Bases that can’t be closed, weapons that can’t be retired, benefits that can’t be touched. What’s left? The essentials.
By Todd Harrison And Mark Gunzinger
While the budget battles in recent years have been difficult for many parts of the federal government, they have forced the Pentagon into a perpetual state of crisis management, limping from one budget showdown to the next. This fiscal chaos is not conducive to carrying out the nation’s defense.
If military spending must decline as part of an overall reduction in federal spending, Congress should abide by three simple rules: (1) a gradual decline in military spending rather than a sharp drop; (2) a greater degree of budgetary certainty for the coming years; and (3) the flexibility necessary for the Pentagon to make smart, strategically informed reductions.
The Ryan-Murray budget agreement, passed by Congress late last year, conforms to two of these rules. It reduces the cuts required in 2014-15 so that spending reductions are phased in gradually. It also gives the Defense Department more certainty in its future funding because both the House and Senate passed the two-year deal in a bipartisan manner. While Congress must still pass appropriations bills that conform to the budget caps, Ryan-Murray allows Pentagon planners to do something they haven’t done in several years—prepare a realistic defense budget that has a chance of passing.
One important task remains. Congress needs to give the Pentagon greater flexibility to make smart reductions informed by strategy. This requires more than passing an annual appropriations bill and avoiding sequestration. It means Congress must set aside parochial political interests and allow the Pentagon to make tough decisions that are likely to be unpopular with some constituencies.
For example, the Defense Department has repeatedly asked Congress for another Base Realignment and Closure Commission so it can shed excess bases and facilities, which the military estimates is about 20% of its existing infrastructure. Yet current law prohibits the Pentagon from closing these unneeded bases and facilities, forcing it to waste billions of dollars every year. While no private company would tolerate such waste, key members of Congress have blocked efforts to close bases because this wasteful spending supports jobs in their districts.
The Pentagon has also asked for sensible reforms to rein in its growing personnel costs, such as raising the fee working-age military retirees pay for health insurance by a few dollars per month. Congress has repeatedly blocked these reforms, and as a result the cost per service member for pay and benefits grew by 57% from 2001 to 2012 when adjusted for inflation and excluding war-related costs. This growth was due to a number of factors, including rising health-care costs, higher than requested pay raises, and new and expanded benefits such as Tricare for Life, a Medicare supplemental policy provided free of charge to military retirees 65 and older.
If Congress will not allow the Pentagon to change military compensation to slow this growth, it will have little choice but to cut the number of military personnel. And if compensation costs continue growing while the overall budget declines, the Pentagon will have to continue cutting people to the point where the military may be too small to protect all of our nation’s global security interests.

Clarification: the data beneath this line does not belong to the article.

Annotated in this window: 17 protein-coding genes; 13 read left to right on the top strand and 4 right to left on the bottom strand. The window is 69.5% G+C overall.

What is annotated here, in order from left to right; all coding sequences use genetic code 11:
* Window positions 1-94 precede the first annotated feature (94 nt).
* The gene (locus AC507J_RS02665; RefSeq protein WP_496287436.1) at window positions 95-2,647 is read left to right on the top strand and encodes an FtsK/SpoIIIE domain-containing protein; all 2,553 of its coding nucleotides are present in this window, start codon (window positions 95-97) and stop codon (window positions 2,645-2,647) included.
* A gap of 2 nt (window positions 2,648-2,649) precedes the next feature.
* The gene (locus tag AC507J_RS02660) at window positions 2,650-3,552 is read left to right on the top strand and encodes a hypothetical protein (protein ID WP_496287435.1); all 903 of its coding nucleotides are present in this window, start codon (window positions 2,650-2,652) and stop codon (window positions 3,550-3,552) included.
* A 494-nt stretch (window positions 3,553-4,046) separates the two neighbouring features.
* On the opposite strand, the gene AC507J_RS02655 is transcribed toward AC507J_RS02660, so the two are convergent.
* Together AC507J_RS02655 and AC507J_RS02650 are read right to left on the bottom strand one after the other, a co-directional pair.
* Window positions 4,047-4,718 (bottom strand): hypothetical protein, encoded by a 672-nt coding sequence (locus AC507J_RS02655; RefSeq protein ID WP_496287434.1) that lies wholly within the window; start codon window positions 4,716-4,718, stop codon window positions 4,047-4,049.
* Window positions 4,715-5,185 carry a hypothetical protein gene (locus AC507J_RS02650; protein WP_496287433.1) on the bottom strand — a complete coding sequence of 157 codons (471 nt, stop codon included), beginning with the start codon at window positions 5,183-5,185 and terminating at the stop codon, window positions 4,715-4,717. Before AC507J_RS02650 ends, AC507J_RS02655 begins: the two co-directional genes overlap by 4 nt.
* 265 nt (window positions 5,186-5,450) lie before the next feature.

The Pentagon also needs greater freedom to retire legacy weapons. The Air Force has said it needs to retire some older aircraft—including the A-10 ground-attack aircraft and the KC-10 aerial refueler—to fit within Congress’s budget constraints. Both planes have been incredibly valuable in the past, and the A-10 in particular has proven its worth in Iraq and Afghanistan. If resources weren’t constrained both aircraft would be worth keeping. But the budget is constrained, and the Air Force has determined it has other aircraft that can do the same jobs. Because the Defense Department is now more focused on countering threats in the Asian-Pacific region than preparing for major ground wars, the A-10, whose primary mission is providing close air support for ground forces, is understandably a lower priority.
Yet some members of Congress are already working to prevent the Air Force from making financially smart and strategically informed reductions. The other military services have similar issues, with Congress repeatedly blocking the Navy from retiring older ships and forcing the military to keep production lines open for legacy weapons it no longer wants to buy.
With all of these constraints layered on top of one another—not being able to close bases, reform compensation or retire legacy weapons—the Pentagon has few degrees of freedom left. If the nation wants effective and efficient government, it has to start making smart decisions. It is time for Congress to set aside politics and give the Defense Department the flexibility to do what is best for the nation, both fiscally and strategically.
Harrison and Gunzinger are senior fellows at the Center for Strategic and Budgetary Assessments in Washington, D.C.
via Congress Handcuffs Pentagon Cost-Cutters | Wall Street Journal.